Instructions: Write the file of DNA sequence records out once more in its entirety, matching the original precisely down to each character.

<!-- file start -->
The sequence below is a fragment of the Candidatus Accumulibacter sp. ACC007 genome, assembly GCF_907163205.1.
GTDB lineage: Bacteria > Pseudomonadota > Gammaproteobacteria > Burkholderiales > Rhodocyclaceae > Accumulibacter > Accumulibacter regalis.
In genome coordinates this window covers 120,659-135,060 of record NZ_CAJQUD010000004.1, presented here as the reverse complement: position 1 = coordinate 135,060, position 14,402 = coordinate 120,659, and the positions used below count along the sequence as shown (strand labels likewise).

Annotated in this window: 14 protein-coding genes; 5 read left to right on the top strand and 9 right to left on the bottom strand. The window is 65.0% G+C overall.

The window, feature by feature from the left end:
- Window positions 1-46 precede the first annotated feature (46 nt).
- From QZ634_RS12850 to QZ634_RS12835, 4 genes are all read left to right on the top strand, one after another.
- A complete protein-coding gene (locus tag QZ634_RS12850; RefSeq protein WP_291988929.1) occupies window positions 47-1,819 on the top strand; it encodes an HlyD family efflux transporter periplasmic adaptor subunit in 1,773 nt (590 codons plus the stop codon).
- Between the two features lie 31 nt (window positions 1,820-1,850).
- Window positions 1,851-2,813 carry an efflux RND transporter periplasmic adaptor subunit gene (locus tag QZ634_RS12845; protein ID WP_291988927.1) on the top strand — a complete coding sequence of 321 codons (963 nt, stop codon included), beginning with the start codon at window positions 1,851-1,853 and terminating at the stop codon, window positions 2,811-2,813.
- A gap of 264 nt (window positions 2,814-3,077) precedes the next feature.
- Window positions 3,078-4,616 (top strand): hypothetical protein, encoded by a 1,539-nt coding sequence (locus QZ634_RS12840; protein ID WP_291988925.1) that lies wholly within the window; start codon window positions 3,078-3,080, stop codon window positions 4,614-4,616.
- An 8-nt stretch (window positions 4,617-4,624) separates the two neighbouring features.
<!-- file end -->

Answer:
The sequence below is a fragment of the Candidatus Accumulibacter sp. ACC007 genome, assembly GCF_907163205.1.
GTDB lineage: Bacteria > Pseudomonadota > Gammaproteobacteria > Burkholderiales > Rhodocyclaceae > Accumulibacter > Accumulibacter regalis.
In genome coordinates this window covers 120,659-135,060 of record NZ_CAJQUD010000004.1, presented here as the reverse complement: position 1 = coordinate 135,060, position 14,402 = coordinate 120,659, and the positions used below count along the sequence as shown (strand labels likewise).

Annotated in this window: 14 protein-coding genes; 5 read left to right on the top strand and 9 right to left on the bottom strand. The window is 65.0% G+C overall.

The window, feature by feature from the left end:
- Window positions 1-46 precede the first annotated feature (46 nt).
- From QZ634_RS12850 to QZ634_RS12835, 4 genes are all read left to right on the top strand, one after another.
- A complete protein-coding gene (locus tag QZ634_RS12850; RefSeq protein WP_291988929.1) occupies window positions 47-1,819 on the top strand; it encodes an HlyD family efflux transporter periplasmic adaptor subunit in 1,773 nt (590 codons plus the stop codon).
- Between the two features lie 31 nt (window positions 1,820-1,850).
- Window positions 1,851-2,813 carry an efflux RND transporter periplasmic adaptor subunit gene (locus tag QZ634_RS12845; protein ID WP_291988927.1) on the top strand — a complete coding sequence of 321 codons (963 nt, stop codon included), beginning with the start codon at window positions 1,851-1,853 and terminating at the stop codon, window positions 2,811-2,813.
- A gap of 264 nt (window positions 2,814-3,077) precedes the next feature.
- Window positions 3,078-4,616 (top strand): hypothetical protein, encoded by a 1,539-nt coding sequence (locus QZ634_RS12840; protein ID WP_291988925.1) that lies wholly within the window; start codon window positions 3,078-3,080, stop codon window positions 4,614-4,616.
- An 8-nt stretch (window positions 4,617-4,624) separates the two neighbouring features.